How do CFCs Destroy the Ozone Layer?

By BYJU'S Exam Prep

Updated on: November 14th, 2023

Chlorofluorocarbons (CFC) destroy the Ozone Layer by interacting with it when they migrate upward toward the stratosphere. As a result, ultraviolet light splits the CFC molecules apart, releasing chlorine atoms that can destroy ozone molecules in a chemical process. The loss of the ozone layer increases the risk of human skin cancer, and plant health suffers, particularly for agricultural crops.

Ozone Layer Destruction

Ozone has always had natural enemies in the atmosphere. One of them is nitrogen (NO), but chlorine (Cl) has been added to the list over the last century. In reality, human-related activities have increased their concentration, upsetting the stratosphere’s delicate balance.

Chlorofluorocarbons have been identified as the primary causes of ozone layer depletion (CFCs). Bromine-containing substances, other halogen compounds, and nitrogen oxides, on the other hand, can all harm the ozone layer.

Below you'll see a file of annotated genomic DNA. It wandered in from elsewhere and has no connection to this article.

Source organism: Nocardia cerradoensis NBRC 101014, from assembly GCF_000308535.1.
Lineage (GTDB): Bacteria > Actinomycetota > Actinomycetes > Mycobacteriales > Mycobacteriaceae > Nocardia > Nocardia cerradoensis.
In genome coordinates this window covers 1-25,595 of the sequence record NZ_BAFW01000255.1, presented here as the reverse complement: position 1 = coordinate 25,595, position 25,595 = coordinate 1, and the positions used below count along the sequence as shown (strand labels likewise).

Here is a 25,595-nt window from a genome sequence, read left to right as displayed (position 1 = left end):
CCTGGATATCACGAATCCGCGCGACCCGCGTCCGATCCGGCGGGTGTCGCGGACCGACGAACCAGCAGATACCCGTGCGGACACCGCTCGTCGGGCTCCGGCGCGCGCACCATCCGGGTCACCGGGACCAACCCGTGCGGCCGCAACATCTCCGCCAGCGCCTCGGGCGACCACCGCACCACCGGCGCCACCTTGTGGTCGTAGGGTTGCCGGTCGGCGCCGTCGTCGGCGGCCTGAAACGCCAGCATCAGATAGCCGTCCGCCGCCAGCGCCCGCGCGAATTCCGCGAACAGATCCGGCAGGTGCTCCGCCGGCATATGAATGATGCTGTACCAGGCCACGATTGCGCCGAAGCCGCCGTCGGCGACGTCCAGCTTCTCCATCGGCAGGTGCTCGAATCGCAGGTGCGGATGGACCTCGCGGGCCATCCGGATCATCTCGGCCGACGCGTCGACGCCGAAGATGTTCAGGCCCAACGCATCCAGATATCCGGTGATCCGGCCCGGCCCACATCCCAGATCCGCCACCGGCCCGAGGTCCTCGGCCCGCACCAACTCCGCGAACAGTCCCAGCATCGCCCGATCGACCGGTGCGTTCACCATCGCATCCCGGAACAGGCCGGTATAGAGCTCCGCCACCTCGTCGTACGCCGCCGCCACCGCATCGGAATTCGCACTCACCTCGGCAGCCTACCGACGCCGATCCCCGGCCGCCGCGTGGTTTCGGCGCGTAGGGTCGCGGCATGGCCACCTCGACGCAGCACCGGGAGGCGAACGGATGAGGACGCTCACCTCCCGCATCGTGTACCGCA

• In the 1930s, Thomas Midgeley discovered CFCs as a low-cost, non-flammable coolant for refrigerators.
  • They’ve been used in propellants, fast food packaging, air conditioners, and freezers, among other things.
  • CFCs can survive in the atmosphere for up to a century due to their high stability and slow rate of deterioration.

Destruction of the Ozone Layer by Chlorofluorocarbons (CFCs)

The sun’s ultraviolet rays degrade CFCs in the stratosphere, where they gradually accumulate and emit chlorine atoms. As chlorine attacks the ozone, one chlorine atom can aid in the destruction of 100,000 ozone molecules.

The Montreal Protocol prohibiting CFCs was ratified by the world’s leading industrial nations in 1987, but despite efforts to reduce their use over the next ten years, the ozone layer continued to deteriorate. CFCs, however, do more than just harm the ozone layer; they are also potent greenhouse gases.

According to a 2013 study published in the journal Nature Geoscience, the restriction was associated with a “halt” or slowing of temperature increases since the mid-1990s.

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